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A number of people take a show once a day.

'number' is an agent noun of the verb or 'people' is an agent noun of the verb? 'number' means amount but is the subject so I'm confusing.

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    Don't get so hung up on terminology. I don't understand "take a show" here - but whatever it means, a number of people do it. And collectively, that highlighted string of words is a noun phrase, which is the syntactic subject of the sentence. It's really irrelevant that in some other contexts, both the word number and the word people are "nouns" all on their own. What matters is they're joined together with other words (a, of) to make a noun capable of being used as the subject in this sentence. Feb 18, 2021 at 13:02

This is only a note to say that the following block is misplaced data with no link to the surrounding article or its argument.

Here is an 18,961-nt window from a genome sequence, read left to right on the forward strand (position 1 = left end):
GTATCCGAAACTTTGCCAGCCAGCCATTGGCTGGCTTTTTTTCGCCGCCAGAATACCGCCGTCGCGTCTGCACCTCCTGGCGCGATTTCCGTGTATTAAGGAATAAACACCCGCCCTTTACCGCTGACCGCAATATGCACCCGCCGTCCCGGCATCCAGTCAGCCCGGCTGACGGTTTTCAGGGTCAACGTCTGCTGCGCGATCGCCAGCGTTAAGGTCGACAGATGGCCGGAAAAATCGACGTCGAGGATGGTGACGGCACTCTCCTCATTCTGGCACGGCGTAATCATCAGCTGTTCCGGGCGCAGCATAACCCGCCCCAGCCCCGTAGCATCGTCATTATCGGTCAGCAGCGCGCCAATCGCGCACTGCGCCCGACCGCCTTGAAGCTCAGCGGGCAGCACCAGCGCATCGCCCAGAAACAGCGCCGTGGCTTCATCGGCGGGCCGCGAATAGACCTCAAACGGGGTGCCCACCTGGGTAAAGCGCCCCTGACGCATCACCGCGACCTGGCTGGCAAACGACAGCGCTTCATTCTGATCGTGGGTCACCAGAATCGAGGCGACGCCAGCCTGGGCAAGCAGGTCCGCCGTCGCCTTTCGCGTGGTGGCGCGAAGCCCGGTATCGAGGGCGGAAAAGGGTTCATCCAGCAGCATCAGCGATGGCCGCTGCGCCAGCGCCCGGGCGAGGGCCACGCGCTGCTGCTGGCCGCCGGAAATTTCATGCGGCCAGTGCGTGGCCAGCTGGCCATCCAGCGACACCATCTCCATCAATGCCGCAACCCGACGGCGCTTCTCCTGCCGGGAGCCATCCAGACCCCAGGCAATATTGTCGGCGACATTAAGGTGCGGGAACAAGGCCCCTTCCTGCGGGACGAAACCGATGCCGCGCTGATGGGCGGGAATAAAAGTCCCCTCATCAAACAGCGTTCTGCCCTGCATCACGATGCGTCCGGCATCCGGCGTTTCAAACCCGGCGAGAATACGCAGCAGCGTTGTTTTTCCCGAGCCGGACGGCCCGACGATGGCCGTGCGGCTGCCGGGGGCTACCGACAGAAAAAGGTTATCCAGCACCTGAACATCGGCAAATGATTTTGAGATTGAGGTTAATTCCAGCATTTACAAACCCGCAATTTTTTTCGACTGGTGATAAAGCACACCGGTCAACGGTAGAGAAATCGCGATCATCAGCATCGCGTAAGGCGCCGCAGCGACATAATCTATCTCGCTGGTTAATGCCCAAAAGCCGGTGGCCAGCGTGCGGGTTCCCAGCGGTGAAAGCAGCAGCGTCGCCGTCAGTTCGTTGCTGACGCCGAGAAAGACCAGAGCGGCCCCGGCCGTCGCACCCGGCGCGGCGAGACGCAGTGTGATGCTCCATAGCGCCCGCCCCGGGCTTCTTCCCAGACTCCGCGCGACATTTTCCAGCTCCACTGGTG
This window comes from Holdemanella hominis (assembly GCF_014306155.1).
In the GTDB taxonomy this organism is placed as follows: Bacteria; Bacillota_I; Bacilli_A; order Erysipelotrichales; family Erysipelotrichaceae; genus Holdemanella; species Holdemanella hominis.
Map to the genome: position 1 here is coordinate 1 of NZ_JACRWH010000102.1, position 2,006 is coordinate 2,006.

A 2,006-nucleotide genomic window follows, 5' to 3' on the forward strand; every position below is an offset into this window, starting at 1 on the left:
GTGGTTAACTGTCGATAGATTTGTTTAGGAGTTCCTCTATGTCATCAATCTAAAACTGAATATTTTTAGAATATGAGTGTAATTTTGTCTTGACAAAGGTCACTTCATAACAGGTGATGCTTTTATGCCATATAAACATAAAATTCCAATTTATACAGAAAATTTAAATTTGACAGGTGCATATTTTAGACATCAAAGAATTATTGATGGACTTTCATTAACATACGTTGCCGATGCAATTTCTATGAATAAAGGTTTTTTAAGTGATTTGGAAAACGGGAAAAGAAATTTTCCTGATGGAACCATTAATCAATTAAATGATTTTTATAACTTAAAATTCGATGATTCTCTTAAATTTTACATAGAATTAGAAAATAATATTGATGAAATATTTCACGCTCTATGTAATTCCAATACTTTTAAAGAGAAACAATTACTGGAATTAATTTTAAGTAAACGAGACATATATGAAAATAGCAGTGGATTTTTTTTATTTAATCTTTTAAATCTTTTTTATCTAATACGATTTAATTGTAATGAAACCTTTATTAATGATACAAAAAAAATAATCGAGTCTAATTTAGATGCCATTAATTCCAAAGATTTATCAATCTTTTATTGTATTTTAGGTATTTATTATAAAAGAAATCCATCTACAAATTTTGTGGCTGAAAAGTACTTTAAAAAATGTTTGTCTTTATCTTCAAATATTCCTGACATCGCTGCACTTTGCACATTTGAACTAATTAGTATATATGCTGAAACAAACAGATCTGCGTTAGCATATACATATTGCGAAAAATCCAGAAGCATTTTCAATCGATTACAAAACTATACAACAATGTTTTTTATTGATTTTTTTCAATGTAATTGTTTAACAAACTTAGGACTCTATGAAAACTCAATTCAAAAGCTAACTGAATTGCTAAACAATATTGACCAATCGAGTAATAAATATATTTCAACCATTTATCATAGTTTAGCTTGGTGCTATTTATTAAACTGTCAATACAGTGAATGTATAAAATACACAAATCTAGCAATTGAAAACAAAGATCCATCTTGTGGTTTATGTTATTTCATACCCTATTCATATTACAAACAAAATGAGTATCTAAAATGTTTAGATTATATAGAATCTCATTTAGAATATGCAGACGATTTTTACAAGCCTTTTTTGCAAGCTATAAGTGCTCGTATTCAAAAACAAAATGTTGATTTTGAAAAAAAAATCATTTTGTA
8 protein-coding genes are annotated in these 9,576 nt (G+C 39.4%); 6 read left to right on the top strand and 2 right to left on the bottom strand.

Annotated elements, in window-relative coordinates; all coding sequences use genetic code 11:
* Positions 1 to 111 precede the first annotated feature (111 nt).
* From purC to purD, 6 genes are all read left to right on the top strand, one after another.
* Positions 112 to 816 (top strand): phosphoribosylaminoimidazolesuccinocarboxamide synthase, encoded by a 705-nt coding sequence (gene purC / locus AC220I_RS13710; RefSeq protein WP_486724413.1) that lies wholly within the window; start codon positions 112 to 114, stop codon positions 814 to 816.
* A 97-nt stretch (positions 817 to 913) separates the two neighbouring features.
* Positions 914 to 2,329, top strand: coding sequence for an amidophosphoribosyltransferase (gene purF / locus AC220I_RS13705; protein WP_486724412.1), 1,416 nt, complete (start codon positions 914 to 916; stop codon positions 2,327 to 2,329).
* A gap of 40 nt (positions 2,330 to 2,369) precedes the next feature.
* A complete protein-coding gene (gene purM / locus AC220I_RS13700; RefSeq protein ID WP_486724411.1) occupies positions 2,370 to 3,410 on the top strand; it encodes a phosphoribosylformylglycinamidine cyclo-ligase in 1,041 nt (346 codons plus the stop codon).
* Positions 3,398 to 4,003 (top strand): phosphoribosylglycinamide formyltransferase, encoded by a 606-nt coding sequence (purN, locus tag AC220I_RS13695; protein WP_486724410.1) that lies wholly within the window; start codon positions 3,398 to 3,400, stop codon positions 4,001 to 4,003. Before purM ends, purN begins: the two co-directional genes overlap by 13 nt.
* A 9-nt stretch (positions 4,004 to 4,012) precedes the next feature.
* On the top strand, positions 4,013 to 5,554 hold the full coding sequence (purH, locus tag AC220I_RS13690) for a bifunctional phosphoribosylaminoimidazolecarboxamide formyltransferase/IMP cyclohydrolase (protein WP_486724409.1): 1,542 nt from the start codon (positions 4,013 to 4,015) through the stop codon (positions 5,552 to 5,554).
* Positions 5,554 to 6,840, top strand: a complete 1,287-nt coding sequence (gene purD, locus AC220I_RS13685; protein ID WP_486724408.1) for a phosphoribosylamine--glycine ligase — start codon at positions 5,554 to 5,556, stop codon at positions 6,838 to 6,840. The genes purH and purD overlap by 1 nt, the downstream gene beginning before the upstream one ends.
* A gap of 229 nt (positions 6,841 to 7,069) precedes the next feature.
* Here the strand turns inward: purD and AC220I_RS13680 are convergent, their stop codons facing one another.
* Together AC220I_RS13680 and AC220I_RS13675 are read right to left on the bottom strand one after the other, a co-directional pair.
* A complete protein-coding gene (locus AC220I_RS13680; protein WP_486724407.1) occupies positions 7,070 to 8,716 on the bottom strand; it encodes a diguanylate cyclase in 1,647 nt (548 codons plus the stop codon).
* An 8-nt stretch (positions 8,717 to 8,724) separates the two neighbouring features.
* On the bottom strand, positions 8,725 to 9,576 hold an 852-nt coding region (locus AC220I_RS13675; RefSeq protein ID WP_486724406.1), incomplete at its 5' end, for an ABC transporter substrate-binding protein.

• "take a show" should probable be "take in a show". In American English, "take in" can mean attending an event (usually entertainment or sport). macmillandictionary.com/dictionary/british/take-in#take-in__17
    – JavaLatte
    Jan 1, 2023 at 1:55

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"A number of people" is a noun phrase and the agent. The agent is the doer of the verb.

We can see this in the passive:

A daily shower is taken by a number of people.

In passive forms, the agent is introduced by "by".

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